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Team Silverblue Succeeds Fedora Atomic Workstation, Aims To Be In Great Shape By F30

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  • #51
    Well flatpaks and snaps will solve one thing, the fact that Linux is lighter on memory usage than Windows. With all those different versions of runtime you'll need a server amount of memory just to run a regular desktop.

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    • #52
      Originally posted by calc View Post
      Well flatpaks and snaps will solve one thing, the fact that Linux is lighter on memory usage than Windows. With all those different versions of runtime you'll need a server amount of memory just to run a regular desktop.
      This is true, however Flatpak respect to snap and appimage tries to share how much libraries it can between applications, so in case two application use the same runtime those are going to share it.
      Last edited by Danielsan; 05-03-2018, 01:37 AM.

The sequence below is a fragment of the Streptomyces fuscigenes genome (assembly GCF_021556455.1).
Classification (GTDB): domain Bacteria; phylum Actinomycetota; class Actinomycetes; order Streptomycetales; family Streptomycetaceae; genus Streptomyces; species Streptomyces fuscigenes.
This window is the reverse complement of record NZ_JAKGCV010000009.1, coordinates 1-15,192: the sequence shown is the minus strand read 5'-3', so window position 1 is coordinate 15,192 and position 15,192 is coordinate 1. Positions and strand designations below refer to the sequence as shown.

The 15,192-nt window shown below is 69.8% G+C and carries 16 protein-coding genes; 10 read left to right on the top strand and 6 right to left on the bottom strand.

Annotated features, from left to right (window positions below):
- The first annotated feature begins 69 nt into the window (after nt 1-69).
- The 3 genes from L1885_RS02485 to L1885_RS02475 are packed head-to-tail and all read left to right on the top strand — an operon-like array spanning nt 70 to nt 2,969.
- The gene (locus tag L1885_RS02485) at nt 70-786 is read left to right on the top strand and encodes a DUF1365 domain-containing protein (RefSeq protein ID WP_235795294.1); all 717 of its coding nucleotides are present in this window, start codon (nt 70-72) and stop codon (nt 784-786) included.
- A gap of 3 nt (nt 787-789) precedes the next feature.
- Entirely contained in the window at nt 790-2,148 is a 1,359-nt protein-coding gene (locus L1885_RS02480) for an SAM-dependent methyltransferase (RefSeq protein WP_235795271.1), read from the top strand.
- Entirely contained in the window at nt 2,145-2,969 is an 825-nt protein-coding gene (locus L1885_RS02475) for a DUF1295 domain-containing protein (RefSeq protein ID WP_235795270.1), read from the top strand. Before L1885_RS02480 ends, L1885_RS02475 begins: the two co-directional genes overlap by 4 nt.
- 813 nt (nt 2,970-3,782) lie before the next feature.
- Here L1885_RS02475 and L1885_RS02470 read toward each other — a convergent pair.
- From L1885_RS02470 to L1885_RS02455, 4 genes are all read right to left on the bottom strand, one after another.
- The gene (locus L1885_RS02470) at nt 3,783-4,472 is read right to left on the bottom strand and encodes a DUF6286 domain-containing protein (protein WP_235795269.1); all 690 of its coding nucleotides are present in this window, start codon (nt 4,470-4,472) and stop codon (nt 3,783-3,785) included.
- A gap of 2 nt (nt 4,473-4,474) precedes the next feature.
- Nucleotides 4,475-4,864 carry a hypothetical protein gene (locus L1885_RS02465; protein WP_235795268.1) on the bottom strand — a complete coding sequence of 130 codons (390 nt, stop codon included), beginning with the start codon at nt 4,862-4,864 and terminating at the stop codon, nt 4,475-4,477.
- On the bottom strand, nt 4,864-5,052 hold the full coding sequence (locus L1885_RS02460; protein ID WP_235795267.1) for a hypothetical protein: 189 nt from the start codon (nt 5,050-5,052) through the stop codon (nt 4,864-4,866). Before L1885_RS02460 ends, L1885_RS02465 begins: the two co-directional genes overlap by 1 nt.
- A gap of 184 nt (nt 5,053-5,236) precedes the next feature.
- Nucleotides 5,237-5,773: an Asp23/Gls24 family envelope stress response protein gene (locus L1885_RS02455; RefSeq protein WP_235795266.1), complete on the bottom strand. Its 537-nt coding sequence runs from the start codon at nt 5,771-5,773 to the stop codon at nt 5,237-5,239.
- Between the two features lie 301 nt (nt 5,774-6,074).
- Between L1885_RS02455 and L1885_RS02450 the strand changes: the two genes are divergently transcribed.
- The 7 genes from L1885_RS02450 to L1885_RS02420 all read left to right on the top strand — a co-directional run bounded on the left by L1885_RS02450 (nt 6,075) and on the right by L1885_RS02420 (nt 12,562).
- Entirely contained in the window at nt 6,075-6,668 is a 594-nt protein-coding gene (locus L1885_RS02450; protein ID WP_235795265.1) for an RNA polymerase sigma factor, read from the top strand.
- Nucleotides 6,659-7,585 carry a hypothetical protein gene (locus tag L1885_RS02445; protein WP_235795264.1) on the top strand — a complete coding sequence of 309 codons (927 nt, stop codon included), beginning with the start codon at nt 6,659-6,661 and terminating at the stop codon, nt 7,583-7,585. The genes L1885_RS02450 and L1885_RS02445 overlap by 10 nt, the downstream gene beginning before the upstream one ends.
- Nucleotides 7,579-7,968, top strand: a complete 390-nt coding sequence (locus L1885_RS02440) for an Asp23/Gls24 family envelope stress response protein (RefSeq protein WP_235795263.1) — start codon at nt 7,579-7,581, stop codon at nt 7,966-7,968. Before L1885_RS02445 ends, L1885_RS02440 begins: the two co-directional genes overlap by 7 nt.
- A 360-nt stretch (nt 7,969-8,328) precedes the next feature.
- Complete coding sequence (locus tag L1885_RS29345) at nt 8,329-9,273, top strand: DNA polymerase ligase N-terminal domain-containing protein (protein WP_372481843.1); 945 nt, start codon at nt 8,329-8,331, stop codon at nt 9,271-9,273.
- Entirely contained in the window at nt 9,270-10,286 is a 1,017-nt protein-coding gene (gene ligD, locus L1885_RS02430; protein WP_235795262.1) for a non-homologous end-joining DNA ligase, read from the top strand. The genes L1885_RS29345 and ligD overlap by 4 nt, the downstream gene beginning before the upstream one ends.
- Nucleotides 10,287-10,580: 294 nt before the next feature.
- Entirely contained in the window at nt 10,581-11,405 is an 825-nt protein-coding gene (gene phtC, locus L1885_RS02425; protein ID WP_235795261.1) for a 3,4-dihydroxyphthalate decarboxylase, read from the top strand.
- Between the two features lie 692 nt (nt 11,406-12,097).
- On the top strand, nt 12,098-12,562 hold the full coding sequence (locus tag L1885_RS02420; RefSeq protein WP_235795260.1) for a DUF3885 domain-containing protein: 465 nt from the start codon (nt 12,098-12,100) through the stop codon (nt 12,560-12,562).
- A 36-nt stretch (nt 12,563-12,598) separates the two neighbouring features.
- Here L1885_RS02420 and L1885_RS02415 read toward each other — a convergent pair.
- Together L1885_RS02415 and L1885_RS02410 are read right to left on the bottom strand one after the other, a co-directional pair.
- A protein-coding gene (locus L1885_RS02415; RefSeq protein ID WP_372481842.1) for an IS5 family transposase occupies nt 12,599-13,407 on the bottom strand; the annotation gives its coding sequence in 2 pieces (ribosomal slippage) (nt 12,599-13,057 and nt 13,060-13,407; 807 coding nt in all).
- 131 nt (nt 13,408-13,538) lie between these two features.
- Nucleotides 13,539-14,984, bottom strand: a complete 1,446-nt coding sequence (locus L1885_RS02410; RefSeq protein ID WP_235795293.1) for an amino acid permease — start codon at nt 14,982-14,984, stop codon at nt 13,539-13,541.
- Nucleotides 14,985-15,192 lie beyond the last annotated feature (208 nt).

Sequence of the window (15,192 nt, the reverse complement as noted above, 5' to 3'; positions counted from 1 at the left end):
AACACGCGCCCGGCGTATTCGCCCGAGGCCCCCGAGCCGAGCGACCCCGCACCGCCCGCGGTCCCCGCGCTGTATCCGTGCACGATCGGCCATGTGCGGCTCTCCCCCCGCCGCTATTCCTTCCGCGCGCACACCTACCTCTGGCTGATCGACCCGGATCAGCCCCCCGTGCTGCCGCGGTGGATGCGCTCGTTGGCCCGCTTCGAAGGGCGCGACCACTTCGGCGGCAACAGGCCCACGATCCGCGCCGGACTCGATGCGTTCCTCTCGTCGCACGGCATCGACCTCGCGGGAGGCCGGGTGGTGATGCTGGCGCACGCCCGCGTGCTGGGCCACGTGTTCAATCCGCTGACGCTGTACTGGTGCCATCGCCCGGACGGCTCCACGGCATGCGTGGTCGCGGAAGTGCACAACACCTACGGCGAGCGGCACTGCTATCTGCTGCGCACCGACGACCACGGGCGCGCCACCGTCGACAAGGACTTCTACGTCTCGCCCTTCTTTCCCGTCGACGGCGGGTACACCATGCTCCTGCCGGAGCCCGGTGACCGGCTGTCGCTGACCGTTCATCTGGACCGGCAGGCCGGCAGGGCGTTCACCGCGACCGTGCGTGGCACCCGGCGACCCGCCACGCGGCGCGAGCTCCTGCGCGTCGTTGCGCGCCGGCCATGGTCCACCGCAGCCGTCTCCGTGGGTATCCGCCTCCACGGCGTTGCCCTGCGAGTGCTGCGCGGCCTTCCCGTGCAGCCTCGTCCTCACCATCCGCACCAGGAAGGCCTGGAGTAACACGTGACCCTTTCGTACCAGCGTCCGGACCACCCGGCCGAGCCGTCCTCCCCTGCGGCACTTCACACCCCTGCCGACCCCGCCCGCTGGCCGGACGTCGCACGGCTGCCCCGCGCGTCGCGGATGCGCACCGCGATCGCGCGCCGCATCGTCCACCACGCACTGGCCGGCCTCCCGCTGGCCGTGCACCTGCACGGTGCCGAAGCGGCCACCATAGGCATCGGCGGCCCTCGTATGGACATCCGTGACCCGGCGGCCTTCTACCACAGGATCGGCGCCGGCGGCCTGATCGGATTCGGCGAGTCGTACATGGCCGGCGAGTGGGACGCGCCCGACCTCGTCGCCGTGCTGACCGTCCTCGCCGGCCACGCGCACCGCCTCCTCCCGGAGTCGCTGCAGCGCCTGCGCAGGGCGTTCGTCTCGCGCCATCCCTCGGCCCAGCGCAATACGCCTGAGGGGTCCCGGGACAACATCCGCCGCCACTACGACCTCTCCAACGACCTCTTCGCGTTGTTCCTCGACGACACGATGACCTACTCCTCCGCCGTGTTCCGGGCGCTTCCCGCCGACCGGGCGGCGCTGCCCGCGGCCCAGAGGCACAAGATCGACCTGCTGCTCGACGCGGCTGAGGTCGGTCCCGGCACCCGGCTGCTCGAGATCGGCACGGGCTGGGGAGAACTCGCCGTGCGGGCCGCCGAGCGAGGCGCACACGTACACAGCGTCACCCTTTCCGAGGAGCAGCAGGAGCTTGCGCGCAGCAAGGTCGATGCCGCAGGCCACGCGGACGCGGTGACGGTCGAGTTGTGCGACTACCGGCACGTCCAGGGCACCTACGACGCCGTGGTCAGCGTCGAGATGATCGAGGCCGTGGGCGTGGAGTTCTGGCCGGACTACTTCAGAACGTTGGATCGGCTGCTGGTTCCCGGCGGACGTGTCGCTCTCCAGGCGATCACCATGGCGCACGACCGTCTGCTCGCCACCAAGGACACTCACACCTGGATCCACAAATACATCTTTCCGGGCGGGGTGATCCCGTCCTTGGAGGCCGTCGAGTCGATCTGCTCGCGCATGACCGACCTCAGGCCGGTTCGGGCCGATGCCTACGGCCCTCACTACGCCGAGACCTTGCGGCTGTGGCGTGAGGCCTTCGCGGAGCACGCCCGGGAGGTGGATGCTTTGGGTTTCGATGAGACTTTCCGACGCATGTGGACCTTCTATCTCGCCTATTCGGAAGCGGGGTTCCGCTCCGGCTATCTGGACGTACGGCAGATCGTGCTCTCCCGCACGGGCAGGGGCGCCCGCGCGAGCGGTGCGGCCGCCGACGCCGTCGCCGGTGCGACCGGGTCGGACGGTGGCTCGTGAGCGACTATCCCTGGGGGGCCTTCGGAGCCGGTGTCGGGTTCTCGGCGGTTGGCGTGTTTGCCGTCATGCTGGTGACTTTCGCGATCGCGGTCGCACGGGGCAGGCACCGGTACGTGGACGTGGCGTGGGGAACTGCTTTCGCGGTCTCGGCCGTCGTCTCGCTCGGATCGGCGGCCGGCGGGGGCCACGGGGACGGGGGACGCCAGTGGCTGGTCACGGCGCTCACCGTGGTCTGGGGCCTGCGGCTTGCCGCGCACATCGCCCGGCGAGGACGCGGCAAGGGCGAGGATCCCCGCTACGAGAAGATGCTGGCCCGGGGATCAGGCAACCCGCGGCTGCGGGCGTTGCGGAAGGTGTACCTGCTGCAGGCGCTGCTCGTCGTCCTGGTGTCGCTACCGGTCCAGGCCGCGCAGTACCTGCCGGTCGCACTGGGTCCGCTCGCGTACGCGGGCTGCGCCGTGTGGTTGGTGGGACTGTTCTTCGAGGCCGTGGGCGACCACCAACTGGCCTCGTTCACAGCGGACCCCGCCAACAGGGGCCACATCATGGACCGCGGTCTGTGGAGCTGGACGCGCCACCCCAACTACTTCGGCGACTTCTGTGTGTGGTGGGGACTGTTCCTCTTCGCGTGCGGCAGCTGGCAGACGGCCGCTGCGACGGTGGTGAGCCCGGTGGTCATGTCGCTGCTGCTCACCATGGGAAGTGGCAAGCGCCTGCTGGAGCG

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      • #53
        Originally posted by starshipeleven View Post
        Please explain why flatpack is worse or even different than industry-standards like say docker, which basically does the exact same thing (but is far less flexible and wastes more space imho), i.e. shipping an application in its own fake root directory tree, with its own dependencies (other applications/libraries in fake root trees).
        I don't know anything about Docker (besides having heard of the name) and their "industry standard".

        1) But I also never heard about Docker telling me that everyone will be using Docker and that regular RPM or DEB Packages is going away in favour of Docker. They most likely do their own business in their own niche and don't get in the way with others. Here on Phoronix I was told (during a nomal conversation) that Gimp regular Packages will likely to go away in favour to flatpaks. This caught my attention.

        2) When I read "Jan 1970" in one of my directories, then I usually contact the Admin and telling him to fix his clock.

        3) I know how chroot environments work. My daily work is related with chroot environments. The only difference: No containers and the structures look cleaner.